Chi Anyansi-Archibong

Chapter 4. Regional Perspectives of Women Entrepreneurs: Similarities, Differences, and Contributing Forces

Abstract
Cultures and traditions which defined the African woman’s status and gendered roles on the surface indicate more similarities than differences among women status across the regions. The tendencies for the first-generation women entrepreneurs and their multiple roles have more in common regarding the type of industries or businesses they operate. The potential impact of the culture-induced social structures in the five key regions of the continent and the implications for women entrepreneurial activities are explored in relations to the generally identified traditional characteristics of the African woman including limited access to education, marginalized, early marriage, family caregiver, denied property inheritance, and in most cases become vegetable farmers, small retail traders, with domestic skills.
Chi Anyansi-Archibong

Chapter 5. Challenges, Opportunities, and Interventions for Women Entrepreneurs

Abstract
Dr./Mrs. or Chief/Mrs. Nike Okundaye or yet “Mama Nike” is used by most of the people who have come to know her and her work. One will think that with all the above titles that Mama Nike is one of the privileged African educated women, unfortunately, this is not the case.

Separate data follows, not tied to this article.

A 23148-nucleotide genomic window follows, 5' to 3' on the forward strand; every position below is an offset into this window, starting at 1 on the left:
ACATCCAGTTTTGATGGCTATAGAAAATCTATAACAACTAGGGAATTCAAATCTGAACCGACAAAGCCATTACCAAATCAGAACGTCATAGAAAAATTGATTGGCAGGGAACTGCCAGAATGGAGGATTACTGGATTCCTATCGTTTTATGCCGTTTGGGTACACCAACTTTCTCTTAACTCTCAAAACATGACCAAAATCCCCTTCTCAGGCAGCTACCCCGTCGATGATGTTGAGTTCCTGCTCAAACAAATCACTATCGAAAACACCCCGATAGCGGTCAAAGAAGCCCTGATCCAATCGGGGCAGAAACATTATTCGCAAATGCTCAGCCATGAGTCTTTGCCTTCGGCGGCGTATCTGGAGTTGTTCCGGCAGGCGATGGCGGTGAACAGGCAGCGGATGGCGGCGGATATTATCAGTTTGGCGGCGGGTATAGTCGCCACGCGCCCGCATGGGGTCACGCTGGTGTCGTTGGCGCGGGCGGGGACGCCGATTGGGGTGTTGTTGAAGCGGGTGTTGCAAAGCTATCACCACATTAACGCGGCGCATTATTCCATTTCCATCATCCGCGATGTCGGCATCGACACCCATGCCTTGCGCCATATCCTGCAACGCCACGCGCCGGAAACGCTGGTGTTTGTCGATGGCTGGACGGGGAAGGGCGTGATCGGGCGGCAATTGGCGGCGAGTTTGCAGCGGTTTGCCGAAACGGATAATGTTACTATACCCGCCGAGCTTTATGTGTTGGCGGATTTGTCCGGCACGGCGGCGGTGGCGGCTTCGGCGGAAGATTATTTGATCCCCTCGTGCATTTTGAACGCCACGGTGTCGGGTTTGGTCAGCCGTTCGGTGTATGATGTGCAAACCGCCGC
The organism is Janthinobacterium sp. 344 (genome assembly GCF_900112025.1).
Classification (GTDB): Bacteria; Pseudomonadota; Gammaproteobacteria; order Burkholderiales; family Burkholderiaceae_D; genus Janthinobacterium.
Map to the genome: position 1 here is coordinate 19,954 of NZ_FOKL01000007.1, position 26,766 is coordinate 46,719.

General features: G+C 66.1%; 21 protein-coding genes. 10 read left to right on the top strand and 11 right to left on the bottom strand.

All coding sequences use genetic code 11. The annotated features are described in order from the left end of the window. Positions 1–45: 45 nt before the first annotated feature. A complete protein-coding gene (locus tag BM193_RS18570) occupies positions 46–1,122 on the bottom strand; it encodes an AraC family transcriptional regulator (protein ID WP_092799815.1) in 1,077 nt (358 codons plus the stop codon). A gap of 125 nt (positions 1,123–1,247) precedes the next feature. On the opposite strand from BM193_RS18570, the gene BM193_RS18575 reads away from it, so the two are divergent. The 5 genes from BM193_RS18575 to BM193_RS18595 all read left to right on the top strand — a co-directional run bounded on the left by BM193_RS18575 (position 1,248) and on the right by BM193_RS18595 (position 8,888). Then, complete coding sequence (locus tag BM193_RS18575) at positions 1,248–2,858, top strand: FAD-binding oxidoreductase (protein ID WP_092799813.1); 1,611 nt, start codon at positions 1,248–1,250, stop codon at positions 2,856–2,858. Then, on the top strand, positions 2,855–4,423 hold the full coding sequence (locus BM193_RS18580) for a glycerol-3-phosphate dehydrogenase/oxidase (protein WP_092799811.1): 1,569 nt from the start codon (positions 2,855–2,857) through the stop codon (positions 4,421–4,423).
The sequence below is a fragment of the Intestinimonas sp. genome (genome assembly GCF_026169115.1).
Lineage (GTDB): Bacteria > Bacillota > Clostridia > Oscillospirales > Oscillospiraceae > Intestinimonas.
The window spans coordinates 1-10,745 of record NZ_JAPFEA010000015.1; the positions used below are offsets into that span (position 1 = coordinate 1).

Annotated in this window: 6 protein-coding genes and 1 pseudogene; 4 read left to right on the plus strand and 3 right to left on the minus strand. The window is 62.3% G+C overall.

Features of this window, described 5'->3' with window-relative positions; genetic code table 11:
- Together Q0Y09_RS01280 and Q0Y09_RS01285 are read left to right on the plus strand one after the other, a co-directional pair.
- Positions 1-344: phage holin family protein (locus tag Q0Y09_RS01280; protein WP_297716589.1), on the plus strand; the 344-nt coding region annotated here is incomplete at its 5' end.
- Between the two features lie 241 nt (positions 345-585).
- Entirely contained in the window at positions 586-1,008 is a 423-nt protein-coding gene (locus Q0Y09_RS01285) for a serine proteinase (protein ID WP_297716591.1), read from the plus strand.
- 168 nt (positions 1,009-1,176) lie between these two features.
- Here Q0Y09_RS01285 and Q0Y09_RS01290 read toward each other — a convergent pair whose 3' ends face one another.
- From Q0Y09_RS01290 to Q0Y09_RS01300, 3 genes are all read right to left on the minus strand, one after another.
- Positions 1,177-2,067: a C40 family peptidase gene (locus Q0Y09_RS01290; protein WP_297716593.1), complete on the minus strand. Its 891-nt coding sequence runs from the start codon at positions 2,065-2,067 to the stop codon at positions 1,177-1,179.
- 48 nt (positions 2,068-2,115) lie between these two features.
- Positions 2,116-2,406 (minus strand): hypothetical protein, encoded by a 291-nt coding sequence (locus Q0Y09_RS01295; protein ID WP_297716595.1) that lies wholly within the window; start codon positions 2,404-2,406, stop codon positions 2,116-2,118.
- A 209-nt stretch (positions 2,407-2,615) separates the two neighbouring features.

Chi Anyansi-Archibong

21st Century Second-generation Entrepreneurs and Entrepreneurial Development

Frontmatter

Chapter 6. Characteristics of Second-Generation African Women Entrepreneurs: Education, Technology, and Globalization Effect

Abstract
Research reports, publications, and magazines describe and attest to the resilience, courage, motivation, and other characteristics of the current generation African female entrepreneurs. And as much as the challenges of the first-generation and culture-induced entrepreneurs still linger into this present era, there have been notable improvements in female education, training, access to finance, mentorship and networking.
Chi Anyansi-Archibong

Chapter 7. Africa: Prospects for Entrepreneurial Development

Abstract
Aliko Dangote, Africa’s richest man and industrialist cautioned African leaders about its constant blame on lack of financial capital as a major hindrance for its development.